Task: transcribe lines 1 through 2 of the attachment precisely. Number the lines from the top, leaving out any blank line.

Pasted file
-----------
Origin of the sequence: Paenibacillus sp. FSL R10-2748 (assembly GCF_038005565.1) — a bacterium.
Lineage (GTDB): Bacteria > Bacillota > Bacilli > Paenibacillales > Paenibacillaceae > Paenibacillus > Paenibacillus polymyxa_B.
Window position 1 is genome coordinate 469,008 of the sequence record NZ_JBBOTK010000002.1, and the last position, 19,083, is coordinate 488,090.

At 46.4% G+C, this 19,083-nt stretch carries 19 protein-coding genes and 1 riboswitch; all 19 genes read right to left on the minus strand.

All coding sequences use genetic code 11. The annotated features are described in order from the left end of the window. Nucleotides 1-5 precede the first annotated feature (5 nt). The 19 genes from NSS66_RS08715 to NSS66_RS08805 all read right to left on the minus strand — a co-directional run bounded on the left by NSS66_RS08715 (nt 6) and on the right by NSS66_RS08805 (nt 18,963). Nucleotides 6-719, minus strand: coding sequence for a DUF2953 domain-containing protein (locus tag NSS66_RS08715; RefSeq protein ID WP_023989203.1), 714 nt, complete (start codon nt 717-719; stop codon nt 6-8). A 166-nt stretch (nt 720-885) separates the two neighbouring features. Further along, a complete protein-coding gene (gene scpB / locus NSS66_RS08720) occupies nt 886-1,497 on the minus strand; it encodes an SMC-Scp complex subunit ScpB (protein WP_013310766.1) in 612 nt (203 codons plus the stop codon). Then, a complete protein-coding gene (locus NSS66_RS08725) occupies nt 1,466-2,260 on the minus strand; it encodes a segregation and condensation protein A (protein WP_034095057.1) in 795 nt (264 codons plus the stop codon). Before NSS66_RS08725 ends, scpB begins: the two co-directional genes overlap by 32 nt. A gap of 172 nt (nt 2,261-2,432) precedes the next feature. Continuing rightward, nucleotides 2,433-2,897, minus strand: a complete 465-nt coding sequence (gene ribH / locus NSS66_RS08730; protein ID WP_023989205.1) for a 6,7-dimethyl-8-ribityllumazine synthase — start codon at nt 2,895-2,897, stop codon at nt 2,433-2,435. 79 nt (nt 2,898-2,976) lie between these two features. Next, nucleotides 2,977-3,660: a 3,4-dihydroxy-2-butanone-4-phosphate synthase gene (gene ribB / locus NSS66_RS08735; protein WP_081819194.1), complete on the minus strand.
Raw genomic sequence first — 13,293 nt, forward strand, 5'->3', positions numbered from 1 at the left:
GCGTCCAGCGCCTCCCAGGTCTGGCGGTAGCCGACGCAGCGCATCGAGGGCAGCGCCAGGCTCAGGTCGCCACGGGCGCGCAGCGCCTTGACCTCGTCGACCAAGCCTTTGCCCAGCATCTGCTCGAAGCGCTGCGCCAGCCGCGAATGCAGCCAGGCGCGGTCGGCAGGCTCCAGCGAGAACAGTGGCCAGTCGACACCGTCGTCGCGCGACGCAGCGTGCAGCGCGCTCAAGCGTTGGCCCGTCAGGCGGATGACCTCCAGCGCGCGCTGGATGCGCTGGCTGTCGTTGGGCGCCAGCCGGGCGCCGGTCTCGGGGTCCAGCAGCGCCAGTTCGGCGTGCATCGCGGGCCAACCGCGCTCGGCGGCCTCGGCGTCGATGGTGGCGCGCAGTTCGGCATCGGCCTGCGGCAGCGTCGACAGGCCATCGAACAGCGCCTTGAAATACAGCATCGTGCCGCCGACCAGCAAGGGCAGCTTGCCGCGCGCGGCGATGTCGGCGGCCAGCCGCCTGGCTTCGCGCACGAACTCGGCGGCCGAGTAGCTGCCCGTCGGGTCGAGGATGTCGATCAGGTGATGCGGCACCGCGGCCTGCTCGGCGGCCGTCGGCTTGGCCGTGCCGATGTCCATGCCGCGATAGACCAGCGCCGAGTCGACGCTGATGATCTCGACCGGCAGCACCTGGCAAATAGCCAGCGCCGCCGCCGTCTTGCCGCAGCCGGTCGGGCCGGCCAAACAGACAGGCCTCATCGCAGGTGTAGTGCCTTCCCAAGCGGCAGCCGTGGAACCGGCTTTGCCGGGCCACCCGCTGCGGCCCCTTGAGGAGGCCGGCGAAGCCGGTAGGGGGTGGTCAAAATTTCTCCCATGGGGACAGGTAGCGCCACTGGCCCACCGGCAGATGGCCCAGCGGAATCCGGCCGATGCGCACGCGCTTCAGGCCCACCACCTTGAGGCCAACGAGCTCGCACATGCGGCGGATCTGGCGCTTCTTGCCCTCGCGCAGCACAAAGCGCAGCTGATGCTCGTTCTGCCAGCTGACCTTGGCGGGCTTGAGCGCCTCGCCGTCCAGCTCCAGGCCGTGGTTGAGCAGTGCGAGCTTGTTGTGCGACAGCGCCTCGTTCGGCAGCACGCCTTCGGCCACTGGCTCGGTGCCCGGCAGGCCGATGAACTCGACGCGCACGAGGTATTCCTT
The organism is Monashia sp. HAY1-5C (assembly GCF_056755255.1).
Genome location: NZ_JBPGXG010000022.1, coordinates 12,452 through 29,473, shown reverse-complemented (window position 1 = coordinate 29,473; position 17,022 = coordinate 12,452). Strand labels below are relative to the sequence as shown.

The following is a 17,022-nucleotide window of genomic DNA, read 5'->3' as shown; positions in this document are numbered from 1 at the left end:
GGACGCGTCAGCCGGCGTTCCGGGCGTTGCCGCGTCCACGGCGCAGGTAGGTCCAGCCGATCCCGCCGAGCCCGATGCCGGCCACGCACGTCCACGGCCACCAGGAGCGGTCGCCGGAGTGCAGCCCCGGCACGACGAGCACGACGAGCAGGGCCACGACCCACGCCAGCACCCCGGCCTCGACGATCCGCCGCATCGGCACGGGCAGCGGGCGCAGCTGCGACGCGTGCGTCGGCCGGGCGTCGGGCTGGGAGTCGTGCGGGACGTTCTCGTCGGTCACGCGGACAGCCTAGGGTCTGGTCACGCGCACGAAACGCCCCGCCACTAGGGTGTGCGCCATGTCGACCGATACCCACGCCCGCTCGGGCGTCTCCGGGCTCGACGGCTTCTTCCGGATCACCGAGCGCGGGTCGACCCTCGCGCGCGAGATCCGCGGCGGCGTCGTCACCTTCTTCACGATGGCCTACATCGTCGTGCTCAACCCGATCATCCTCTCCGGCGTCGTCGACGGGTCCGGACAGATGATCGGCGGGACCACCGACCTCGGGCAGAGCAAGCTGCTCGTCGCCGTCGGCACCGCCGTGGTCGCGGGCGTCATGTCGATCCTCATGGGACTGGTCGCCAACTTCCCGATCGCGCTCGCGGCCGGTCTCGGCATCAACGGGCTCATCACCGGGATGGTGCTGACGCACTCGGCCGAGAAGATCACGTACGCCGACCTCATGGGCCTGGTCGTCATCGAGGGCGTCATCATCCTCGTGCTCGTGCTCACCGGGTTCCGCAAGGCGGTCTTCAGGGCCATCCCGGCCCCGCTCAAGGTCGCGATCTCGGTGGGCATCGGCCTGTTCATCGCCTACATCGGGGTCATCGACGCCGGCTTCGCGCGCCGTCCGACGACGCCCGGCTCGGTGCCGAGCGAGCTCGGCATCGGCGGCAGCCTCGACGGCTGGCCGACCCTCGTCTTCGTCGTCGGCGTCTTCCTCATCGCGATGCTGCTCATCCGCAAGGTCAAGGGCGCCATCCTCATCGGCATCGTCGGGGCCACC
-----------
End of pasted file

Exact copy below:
Origin of the sequence: Paenibacillus sp. FSL R10-2748 (assembly GCF_038005565.1) — a bacterium.
Lineage (GTDB): Bacteria > Bacillota > Bacilli > Paenibacillales > Paenibacillaceae > Paenibacillus > Paenibacillus polymyxa_B.